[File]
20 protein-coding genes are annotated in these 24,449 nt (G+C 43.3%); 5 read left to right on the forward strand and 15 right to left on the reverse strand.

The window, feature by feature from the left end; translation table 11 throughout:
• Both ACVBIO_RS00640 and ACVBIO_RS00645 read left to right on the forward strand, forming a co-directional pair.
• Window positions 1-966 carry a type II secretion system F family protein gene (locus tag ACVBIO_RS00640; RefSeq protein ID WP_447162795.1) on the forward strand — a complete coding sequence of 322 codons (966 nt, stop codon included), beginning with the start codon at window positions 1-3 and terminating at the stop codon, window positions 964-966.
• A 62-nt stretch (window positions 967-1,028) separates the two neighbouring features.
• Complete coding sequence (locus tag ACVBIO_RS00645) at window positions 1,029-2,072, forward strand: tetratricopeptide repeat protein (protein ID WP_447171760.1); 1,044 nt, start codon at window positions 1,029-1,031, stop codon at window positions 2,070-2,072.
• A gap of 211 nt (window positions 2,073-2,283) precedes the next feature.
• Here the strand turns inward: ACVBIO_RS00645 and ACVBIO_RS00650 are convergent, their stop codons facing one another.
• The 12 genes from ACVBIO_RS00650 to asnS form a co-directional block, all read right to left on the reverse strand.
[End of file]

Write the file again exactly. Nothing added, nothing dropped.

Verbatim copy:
20 protein-coding genes are annotated in these 24,449 nt (G+C 43.3%); 5 read left to right on the forward strand and 15 right to left on the reverse strand.

The window, feature by feature from the left end; translation table 11 throughout:
• Both ACVBIO_RS00640 and ACVBIO_RS00645 read left to right on the forward strand, forming a co-directional pair.
• Window positions 1-966 carry a type II secretion system F family protein gene (locus tag ACVBIO_RS00640; RefSeq protein ID WP_447162795.1) on the forward strand — a complete coding sequence of 322 codons (966 nt, stop codon included), beginning with the start codon at window positions 1-3 and terminating at the stop codon, window positions 964-966.
• A 62-nt stretch (window positions 967-1,028) separates the two neighbouring features.
• Complete coding sequence (locus tag ACVBIO_RS00645) at window positions 1,029-2,072, forward strand: tetratricopeptide repeat protein (protein ID WP_447171760.1); 1,044 nt, start codon at window positions 1,029-1,031, stop codon at window positions 2,070-2,072.
• A gap of 211 nt (window positions 2,073-2,283) precedes the next feature.
• Here the strand turns inward: ACVBIO_RS00645 and ACVBIO_RS00650 are convergent, their stop codons facing one another.
• The 12 genes from ACVBIO_RS00650 to asnS form a co-directional block, all read right to left on the reverse strand.